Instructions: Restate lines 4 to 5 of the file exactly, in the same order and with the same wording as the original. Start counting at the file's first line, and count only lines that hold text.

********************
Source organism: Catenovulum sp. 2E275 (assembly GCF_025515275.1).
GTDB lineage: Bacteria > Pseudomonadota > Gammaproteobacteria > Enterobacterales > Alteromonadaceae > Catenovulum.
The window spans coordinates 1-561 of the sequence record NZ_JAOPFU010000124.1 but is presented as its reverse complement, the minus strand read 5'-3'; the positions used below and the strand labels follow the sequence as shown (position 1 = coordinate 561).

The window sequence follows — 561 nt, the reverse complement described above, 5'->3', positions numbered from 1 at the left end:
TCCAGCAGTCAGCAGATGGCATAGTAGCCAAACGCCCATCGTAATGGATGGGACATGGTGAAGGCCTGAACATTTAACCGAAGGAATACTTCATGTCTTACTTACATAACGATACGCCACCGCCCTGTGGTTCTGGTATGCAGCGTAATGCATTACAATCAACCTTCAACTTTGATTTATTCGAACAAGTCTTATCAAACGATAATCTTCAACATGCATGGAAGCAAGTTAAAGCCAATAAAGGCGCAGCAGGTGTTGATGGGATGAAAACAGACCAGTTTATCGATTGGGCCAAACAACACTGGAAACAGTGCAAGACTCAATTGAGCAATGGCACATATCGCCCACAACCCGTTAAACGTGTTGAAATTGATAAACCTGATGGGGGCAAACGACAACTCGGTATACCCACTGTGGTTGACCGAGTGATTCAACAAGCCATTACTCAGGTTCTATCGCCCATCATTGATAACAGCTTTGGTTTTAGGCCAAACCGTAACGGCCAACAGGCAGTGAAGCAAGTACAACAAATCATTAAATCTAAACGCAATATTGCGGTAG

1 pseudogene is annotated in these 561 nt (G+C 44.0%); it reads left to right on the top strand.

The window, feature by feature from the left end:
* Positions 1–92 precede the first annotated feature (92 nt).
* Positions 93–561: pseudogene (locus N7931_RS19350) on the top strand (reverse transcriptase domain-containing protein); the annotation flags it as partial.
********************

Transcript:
The window sequence follows — 561 nt, the reverse complement described above, 5'->3', positions numbered from 1 at the left end:
TCCAGCAGTCAGCAGATGGCATAGTAGCCAAACGCCCATCGTAATGGATGGGACATGGTGAAGGCCTGAACATTTAACCGAAGGAATACTTCATGTCTTACTTACATAACGATACGCCACCGCCCTGTGGTTCTGGTATGCAGCGTAATGCATTACAATCAACCTTCAACTTTGATTTATTCGAACAAGTCTTATCAAACGATAATCTTCAACATGCATGGAAGCAAGTTAAAGCCAATAAAGGCGCAGCAGGTGTTGATGGGATGAAAACAGACCAGTTTATCGATTGGGCCAAACAACACTGGAAACAGTGCAAGACTCAATTGAGCAATGGCACATATCGCCCACAACCCGTTAAACGTGTTGAAATTGATAAACCTGATGGGGGCAAACGACAACTCGGTATACCCACTGTGGTTGACCGAGTGATTCAACAAGCCATTACTCAGGTTCTATCGCCCATCATTGATAACAGCTTTGGTTTTAGGCCAAACCGTAACGGCCAACAGGCAGTGAAGCAAGTACAACAAATCATTAAATCTAAACGCAATATTGCGGTAG